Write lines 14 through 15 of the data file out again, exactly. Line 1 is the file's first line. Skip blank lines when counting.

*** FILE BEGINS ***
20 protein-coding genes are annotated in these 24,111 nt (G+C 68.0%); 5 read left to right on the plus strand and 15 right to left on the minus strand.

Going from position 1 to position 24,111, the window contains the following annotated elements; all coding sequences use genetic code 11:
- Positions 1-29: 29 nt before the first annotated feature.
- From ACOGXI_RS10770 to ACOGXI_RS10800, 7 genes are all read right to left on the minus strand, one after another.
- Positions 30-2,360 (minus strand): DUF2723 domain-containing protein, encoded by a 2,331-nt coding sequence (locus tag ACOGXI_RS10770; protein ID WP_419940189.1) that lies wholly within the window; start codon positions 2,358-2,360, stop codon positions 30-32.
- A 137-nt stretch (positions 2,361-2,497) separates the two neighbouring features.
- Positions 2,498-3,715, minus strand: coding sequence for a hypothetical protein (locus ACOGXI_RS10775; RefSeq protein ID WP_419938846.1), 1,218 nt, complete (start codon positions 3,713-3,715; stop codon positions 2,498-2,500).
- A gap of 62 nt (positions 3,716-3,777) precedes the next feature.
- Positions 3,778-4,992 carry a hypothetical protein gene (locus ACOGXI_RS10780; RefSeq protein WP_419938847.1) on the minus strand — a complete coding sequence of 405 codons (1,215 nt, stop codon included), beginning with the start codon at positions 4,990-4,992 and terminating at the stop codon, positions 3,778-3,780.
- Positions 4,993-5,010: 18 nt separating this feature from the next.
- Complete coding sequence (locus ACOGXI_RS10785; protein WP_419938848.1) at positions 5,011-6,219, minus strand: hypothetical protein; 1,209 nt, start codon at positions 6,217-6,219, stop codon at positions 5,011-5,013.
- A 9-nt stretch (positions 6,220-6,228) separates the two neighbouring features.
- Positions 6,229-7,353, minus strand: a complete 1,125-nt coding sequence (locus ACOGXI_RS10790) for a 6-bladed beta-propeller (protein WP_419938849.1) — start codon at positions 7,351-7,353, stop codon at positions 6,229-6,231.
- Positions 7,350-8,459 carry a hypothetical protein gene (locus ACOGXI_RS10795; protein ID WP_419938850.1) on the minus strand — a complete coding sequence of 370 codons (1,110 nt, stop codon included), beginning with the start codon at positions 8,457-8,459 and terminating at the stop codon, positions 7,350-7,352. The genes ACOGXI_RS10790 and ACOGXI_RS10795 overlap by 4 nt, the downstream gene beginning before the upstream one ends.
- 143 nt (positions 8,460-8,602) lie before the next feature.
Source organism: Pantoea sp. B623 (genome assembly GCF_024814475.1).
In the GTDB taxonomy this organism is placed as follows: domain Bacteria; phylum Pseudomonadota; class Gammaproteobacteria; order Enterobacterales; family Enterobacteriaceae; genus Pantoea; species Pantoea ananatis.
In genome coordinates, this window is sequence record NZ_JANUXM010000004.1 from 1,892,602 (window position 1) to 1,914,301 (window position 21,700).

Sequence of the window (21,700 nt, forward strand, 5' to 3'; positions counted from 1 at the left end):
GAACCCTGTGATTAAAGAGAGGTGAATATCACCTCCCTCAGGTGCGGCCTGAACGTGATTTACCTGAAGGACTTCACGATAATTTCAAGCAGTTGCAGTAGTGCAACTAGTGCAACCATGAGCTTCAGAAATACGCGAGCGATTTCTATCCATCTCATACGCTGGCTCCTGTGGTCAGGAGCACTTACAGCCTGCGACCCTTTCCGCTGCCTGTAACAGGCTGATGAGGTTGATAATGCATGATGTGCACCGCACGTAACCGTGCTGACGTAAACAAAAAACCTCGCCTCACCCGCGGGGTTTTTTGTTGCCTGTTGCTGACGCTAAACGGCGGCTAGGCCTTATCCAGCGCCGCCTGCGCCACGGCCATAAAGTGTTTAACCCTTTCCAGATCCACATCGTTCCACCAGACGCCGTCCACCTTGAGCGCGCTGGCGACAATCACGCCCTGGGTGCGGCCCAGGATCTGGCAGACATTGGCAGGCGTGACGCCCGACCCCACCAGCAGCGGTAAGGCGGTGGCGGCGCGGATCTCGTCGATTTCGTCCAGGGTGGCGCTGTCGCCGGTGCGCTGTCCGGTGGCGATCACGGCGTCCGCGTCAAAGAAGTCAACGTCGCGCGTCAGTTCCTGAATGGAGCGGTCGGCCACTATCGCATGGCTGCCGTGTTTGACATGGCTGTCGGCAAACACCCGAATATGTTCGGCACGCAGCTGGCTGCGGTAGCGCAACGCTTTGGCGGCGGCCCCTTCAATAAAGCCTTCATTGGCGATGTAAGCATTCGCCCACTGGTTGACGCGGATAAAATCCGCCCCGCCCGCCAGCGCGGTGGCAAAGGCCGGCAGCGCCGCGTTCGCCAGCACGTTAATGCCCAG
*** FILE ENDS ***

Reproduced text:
- Positions 7,350-8,459 carry a hypothetical protein gene (locus ACOGXI_RS10795; protein ID WP_419938850.1) on the minus strand — a complete coding sequence of 370 codons (1,110 nt, stop codon included), beginning with the start codon at positions 8,457-8,459 and terminating at the stop codon, positions 7,350-7,352. The genes ACOGXI_RS10790 and ACOGXI_RS10795 overlap by 4 nt, the downstream gene beginning before the upstream one ends.
- 143 nt (positions 8,460-8,602) lie before the next feature.